or the initiation of new fiduciary activities or products, is an 
important factor in evaluating an institution's overall fiduciary risk 
profile and the level of supervisory attention warranted. For this 
reason, the management component is given special consideration when 
assigning a composite rating.
    The ability of management to identify, measure, monitor, and 
control the risks of its fiduciary operations is also taken into 
account when assigning each component rating. It is recognized, 
however, that appropriate management practices may vary considerably 
among financial institutions, depending on the size, complexity and 
risk profiles of their fiduciary activities. For less complex 
institutions engaged solely in traditional fiduciary activities and 
whose directors and senior managers are actively involved in the 
oversight and management of day-to-day operations, relatively basic 
management systems and controls may be adequate. On the other hand, at 
more complex institutions, detailed and formal management systems and 
controls are needed to address a broader range of activities and to 
provide senior managers and directors with the information they need to 
supervise day-to-day activities.
    All institutions are expected to properly manage their risks. For 
less complex institutions engaging in less risky activities, detailed 
or highly formalized management systems and controls are not required 
to receive strong or satisfactory component or composite ratings.
    The following two sections contain the composite rating 
definitions, and the descriptions and definitions for the five 
component ratings.
Composite Ratings
    Composite ratings are based on a careful evaluation of how an 
institution conducts its fiduciary activities. The review encompasses 
the capability of management, the soundness of policies and practices, 
the quality of service rendered to the public, and the effect of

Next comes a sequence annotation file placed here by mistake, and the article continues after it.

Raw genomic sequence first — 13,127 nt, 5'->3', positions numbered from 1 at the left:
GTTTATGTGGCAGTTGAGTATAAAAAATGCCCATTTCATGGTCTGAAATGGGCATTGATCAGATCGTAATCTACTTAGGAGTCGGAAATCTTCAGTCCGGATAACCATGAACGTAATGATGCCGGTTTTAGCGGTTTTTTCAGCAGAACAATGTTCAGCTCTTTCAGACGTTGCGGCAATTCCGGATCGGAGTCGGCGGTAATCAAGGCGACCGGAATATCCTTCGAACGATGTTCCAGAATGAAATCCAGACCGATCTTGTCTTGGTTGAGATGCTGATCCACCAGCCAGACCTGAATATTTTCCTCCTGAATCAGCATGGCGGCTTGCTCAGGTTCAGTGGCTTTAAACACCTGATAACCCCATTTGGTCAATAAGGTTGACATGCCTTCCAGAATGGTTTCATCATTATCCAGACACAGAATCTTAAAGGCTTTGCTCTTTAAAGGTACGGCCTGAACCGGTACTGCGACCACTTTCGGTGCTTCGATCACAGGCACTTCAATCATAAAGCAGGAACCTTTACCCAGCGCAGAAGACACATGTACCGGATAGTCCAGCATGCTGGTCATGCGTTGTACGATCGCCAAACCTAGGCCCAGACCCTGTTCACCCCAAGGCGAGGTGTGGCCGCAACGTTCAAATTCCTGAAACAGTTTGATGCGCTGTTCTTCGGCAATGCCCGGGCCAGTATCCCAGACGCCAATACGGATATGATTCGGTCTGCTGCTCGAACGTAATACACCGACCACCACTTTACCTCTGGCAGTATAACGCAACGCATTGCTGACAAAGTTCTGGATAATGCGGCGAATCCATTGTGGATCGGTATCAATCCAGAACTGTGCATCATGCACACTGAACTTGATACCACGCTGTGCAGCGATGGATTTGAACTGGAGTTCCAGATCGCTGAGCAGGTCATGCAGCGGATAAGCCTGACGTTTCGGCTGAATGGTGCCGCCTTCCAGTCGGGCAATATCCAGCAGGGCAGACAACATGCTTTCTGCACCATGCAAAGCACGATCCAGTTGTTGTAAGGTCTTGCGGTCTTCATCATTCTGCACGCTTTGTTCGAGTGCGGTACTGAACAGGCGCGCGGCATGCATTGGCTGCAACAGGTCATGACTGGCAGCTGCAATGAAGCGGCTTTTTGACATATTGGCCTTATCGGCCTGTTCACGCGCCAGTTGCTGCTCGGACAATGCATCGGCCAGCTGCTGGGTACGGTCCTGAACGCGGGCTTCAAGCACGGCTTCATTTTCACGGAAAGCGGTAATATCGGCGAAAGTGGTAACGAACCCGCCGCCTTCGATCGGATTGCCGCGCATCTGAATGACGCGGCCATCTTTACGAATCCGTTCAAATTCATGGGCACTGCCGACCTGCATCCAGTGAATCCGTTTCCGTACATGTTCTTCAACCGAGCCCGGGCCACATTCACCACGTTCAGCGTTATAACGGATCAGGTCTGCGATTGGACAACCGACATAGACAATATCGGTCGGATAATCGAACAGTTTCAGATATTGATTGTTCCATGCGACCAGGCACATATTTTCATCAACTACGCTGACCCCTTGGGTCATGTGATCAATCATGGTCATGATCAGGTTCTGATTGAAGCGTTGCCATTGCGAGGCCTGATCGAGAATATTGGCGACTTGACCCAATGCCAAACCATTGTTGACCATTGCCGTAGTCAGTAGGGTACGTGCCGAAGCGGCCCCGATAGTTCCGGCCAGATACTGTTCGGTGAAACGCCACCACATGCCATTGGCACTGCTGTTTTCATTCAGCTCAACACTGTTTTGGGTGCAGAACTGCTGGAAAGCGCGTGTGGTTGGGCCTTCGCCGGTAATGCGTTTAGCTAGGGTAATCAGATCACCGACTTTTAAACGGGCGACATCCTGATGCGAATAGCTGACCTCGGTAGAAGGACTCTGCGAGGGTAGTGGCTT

fiduciary activities upon the soundness of the institution. The five 
key components used to assess an institution's fiduciary activities 
are: the capability of management; the adequacy of operations, controls 
and audits; the quality and level of earnings; compliance with 
governing instruments, applicable law, and sound fiduciary principles; 
and the management of fiduciary assets. The rating scale ranges from 1 
to 5, with a rating of 1 indicating the strongest performance and risk 
management practices relative to the size, complexity and risk profile 
of the institution's fiduciary activities, and the least supervisory 
concern. A 5 rating indicates the most critically deficient performance 
and risk management practices relative to the size, complexity, and 
risk profile of the institution's fiduciary activities, and the 
greatest supervisory concern. The composite ratings are defined as 
follows:
    Composite 1. Administration of fiduciary activities is sound in 
every respect and generally all components are rated 1 or 2. Any 
weaknesses are minor and can be handled in a routine manner by 
management. The institution is in substantial compliance with fiduciary 
laws and regulations. Risk management practices are strong relative to 
the size, complexity, and risk profile of the institution's fiduciary 
activities. Fiduciary activities are conducted in accordance with sound 
fiduciary principles and give no cause for supervisory concern.
    Composite 2. Administration of fiduciary activities is 
fundamentally sound. Generally no component rating should be more 
severe than 3. Only moderate weaknesses are present and are well within 
management's capabilities and willingness to correct. Fiduciary 
activities are conducted in substantial compliance with laws and 
regulations. Overall risk management practices are satisfactory 
relative to the institution's size, complexity, and risk profile. There 
are no material supervisory concerns and, as a result, the supervisory 
response is informal and limited.
    Composite 3. Administration of fiduciary activities exhibits some 
degree of supervisory concern in one or more of the component areas. A 
combination of weaknesses exists that may range from moderate to 
severe; however, the magnitude of the deficiencies generally does not 
cause a component to be rated more severely than 4. Management may lack 
the ability or willingness to effectively address weaknesses within 
appropriate time frames. Additionally, fiduciary activities may be 
conducted in significant noncompliance with laws and regulations. Risk 
management practices may be less than satisfactory relative to the 
institution's size, complexity, and risk profile. While problems of 
relative significance may exist, they are not of such importance as to 
pose a threat to the trust beneficiaries generally, or to the soundness 
of the institution. The institution's fiduciary activities require more 
than normal supervision and may include formal or informal enforcement 
actions.
    Composite 4. Fiduciary activities generally exhibit unsafe and 
unsound practices or conditions, resulting in unsatisfactory 
performance. The problems range from severe to critically deficient and 
may be centered around inexperienced or inattentive management, weak or 
dangerous operating practices, or an accumulation of unsatisfactory